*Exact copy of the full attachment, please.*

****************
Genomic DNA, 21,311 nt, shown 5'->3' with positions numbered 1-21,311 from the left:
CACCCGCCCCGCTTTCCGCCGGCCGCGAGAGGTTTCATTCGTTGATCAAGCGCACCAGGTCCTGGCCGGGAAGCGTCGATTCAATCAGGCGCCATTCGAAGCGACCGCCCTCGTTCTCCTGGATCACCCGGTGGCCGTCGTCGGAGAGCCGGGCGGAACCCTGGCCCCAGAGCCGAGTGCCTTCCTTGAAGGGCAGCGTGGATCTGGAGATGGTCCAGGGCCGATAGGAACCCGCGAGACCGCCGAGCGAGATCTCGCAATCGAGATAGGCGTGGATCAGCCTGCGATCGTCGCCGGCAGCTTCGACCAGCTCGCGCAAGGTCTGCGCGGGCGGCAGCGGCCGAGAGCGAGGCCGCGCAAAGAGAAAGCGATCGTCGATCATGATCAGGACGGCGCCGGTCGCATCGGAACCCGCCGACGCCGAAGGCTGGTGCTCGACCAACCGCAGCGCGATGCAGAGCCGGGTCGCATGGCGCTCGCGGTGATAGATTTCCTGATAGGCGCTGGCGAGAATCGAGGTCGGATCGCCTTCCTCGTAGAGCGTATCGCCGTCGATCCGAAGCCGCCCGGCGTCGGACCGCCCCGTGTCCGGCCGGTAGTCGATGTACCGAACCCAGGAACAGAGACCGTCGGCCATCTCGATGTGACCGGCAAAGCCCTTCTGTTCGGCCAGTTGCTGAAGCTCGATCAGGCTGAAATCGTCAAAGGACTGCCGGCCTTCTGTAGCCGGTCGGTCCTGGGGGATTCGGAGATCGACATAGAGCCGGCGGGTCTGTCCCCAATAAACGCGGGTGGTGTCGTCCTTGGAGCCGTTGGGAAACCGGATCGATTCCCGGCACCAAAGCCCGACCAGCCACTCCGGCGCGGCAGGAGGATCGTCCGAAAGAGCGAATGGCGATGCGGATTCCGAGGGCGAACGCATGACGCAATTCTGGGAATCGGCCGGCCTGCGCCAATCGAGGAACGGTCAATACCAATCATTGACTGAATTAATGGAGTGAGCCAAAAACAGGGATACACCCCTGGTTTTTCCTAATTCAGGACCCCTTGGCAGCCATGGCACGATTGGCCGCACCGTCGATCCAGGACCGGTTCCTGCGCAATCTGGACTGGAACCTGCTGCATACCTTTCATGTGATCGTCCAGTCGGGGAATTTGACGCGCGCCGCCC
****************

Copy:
Genomic DNA, 21,311 nt, shown 5'->3' with positions numbered 1-21,311 from the left:
CACCCGCCCCGCTTTCCGCCGGCCGCGAGAGGTTTCATTCGTTGATCAAGCGCACCAGGTCCTGGCCGGGAAGCGTCGATTCAATCAGGCGCCATTCGAAGCGACCGCCCTCGTTCTCCTGGATCACCCGGTGGCCGTCGTCGGAGAGCCGGGCGGAACCCTGGCCCCAGAGCCGAGTGCCTTCCTTGAAGGGCAGCGTGGATCTGGAGATGGTCCAGGGCCGATAGGAACCCGCGAGACCGCCGAGCGAGATCTCGCAATCGAGATAGGCGTGGATCAGCCTGCGATCGTCGCCGGCAGCTTCGACCAGCTCGCGCAAGGTCTGCGCGGGCGGCAGCGGCCGAGAGCGAGGCCGCGCAAAGAGAAAGCGATCGTCGATCATGATCAGGACGGCGCCGGTCGCATCGGAACCCGCCGACGCCGAAGGCTGGTGCTCGACCAACCGCAGCGCGATGCAGAGCCGGGTCGCATGGCGCTCGCGGTGATAGATTTCCTGATAGGCGCTGGCGAGAATCGAGGTCGGATCGCCTTCCTCGTAGAGCGTATCGCCGTCGATCCGAAGCCGCCCGGCGTCGGACCGCCCCGTGTCCGGCCGGTAGTCGATGTACCGAACCCAGGAACAGAGACCGTCGGCCATCTCGATGTGACCGGCAAAGCCCTTCTGTTCGGCCAGTTGCTGAAGCTCGATCAGGCTGAAATCGTCAAAGGACTGCCGGCCTTCTGTAGCCGGTCGGTCCTGGGGGATTCGGAGATCGACATAGAGCCGGCGGGTCTGTCCCCAATAAACGCGGGTGGTGTCGTCCTTGGAGCCGTTGGGAAACCGGATCGATTCCCGGCACCAAAGCCCGACCAGCCACTCCGGCGCGGCAGGAGGATCGTCCGAAAGAGCGAATGGCGATGCGGATTCCGAGGGCGAACGCATGACGCAATTCTGGGAATCGGCCGGCCTGCGCCAATCGAGGAACGGTCAATACCAATCATTGACTGAATTAATGGAGTGAGCCAAAAACAGGGATACACCCCTGGTTTTTCCTAATTCAGGACCCCTTGGCAGCCATGGCACGATTGGCCGCACCGTCGATCCAGGACCGGTTCCTGCGCAATCTGGACTGGAACCTGCTGCATACCTTTCATGTGATCGTCCAGTCGGGGAATTTGACGCGCGCCGCCC